(Reuters) - Citing a lack of progress in enacting serious doping reforms, Russian track and field athletes should not be allowed to compete at the Rio Olympics, Athletics Canada said in a letter to IAAF president Sebastian Coe on Thursday.
The International Association of Athletics Federations (IAAF) Council will meet on Friday in Vienna to decide if Russia, currently suspended from international track and field competition, will have the ban lifted clearing a path for them to compete at the Rio Summer Games.
“On Friday June 17, the IAAF Council will make a transformative decision for our global athletics community when the Council meets to decide whether the Russian Athletics Federation will be reinstated to allow participation in the Rio Games,” said Athletics Canada Chief Executive Officer Rob Guy in an open letter to Coe.
“While we acknowledge some modest progress has been made in Russia, Athletics Canada feels strongly there is little evidence of a reversal in a systematic and deep rooted doping culture in Russian Athletics, and therefore there is no justification to grant re-inclusion.”
Russia was suspended from all track and field in November after an independent report from the World Anti-Doping Agency (WADA) revealed widespread state-sponsored doping.
After a task force reported back that the country appeared to have made little progress on reforms, the IAAF Council voted in March to maintain the ban.
Any thoughts, though, that Russia may have had about winning over the doubters among the IAAF Council members were probably dashed on Wednesday when WADA released another damning report.
It said that Russian athletes have continued to fail drug tests and obstruct doping control officers in the months when they are supposed to be showing that there has been a change of culture in their approach to the problem.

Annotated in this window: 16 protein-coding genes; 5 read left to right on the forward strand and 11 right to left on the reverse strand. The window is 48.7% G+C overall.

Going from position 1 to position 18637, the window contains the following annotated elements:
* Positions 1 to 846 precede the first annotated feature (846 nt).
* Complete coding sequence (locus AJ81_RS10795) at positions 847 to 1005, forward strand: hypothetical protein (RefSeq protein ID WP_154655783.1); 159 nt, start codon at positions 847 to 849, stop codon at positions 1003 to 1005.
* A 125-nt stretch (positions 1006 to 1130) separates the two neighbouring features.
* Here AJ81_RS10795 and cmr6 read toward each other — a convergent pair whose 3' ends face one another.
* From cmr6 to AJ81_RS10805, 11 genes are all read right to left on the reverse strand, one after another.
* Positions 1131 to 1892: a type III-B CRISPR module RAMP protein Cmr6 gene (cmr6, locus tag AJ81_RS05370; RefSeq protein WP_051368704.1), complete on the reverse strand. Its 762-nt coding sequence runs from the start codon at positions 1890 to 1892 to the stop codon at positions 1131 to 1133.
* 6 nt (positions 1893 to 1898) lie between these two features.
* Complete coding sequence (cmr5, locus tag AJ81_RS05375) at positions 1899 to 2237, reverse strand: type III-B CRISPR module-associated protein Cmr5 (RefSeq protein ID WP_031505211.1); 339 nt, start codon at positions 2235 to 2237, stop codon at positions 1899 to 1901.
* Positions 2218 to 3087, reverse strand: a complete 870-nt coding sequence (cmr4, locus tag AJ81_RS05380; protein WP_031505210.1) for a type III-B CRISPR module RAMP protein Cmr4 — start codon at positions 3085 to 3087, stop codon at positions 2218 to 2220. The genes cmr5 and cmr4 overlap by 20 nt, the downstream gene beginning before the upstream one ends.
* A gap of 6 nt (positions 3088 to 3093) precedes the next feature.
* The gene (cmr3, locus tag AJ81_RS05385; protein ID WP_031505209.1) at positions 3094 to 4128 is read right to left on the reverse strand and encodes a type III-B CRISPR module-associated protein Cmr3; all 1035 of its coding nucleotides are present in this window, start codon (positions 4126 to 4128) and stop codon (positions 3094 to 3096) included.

According to the report, Russian athletes returned 52 adverse findings, including 49 for meldonium. It also said there were 23 missed tests, which the report called “significant”, 111 whereabouts failures and 736 tests were declined or canceled.
”We have a fundamental obligation at the IAAF and at Athletics Canada to ensure our athletes know, when they line up in Rio, that they and their competitors are competing on equal terms,“ continued Guy. ”We empathize with Russia’s clean athletes who achieve their dreams through clean hard work.
”Unfortunately, their federation has failed them and the ongoing recent revelations of non-compliance, lack of cooperation and widespread individual doping violations from previous Olympics cause one to be skeptical about any Russian performances.
“We encourage the IAAF to err on the side of caution to protect the integrity of our sport and the Olympic movement.”
Even if the Russians are granted amnesty by the IAAF, they will still have one more hurdle to clear with the IOC having the final say on whether they will be allowed into the Rio starting blocks.
The IOC has said that final decision will be taken at a meeting in Lausanne on June 21.
Reporting by Steve Keating in Toronto. Editing by Andrew Both